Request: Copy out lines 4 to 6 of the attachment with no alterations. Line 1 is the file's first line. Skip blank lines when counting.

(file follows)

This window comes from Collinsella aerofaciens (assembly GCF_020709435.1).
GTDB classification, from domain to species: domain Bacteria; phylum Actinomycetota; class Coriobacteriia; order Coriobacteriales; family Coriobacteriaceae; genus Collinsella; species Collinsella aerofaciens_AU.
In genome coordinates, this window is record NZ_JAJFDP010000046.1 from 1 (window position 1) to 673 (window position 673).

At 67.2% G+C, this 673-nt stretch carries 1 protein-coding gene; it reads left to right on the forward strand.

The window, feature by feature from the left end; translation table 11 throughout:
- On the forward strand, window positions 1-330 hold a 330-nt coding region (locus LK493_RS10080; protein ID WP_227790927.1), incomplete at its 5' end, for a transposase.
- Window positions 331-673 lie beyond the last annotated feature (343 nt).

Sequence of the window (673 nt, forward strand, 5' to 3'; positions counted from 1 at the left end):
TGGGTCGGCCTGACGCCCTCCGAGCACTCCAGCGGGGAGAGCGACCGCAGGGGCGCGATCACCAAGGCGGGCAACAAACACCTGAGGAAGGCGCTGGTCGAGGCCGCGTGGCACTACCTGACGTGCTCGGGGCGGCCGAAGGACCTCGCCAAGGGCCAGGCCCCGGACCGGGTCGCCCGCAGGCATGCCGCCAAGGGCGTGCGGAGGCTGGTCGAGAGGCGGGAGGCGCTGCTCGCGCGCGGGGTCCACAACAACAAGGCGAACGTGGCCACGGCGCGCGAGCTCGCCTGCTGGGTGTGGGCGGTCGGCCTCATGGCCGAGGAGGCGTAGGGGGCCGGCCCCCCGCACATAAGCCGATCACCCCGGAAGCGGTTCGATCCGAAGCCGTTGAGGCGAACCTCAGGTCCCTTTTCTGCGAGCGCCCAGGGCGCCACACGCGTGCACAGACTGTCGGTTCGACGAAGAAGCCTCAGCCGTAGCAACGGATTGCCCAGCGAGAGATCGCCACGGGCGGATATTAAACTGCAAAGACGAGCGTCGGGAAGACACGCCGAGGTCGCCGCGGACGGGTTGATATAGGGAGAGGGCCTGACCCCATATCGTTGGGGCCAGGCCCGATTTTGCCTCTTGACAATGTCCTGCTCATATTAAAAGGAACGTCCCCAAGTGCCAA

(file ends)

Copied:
At 67.2% G+C, this 673-nt stretch carries 1 protein-coding gene; it reads left to right on the forward strand.

The window, feature by feature from the left end; translation table 11 throughout:
- On the forward strand, window positions 1-330 hold a 330-nt coding region (locus LK493_RS10080; protein ID WP_227790927.1), incomplete at its 5' end, for a transposase.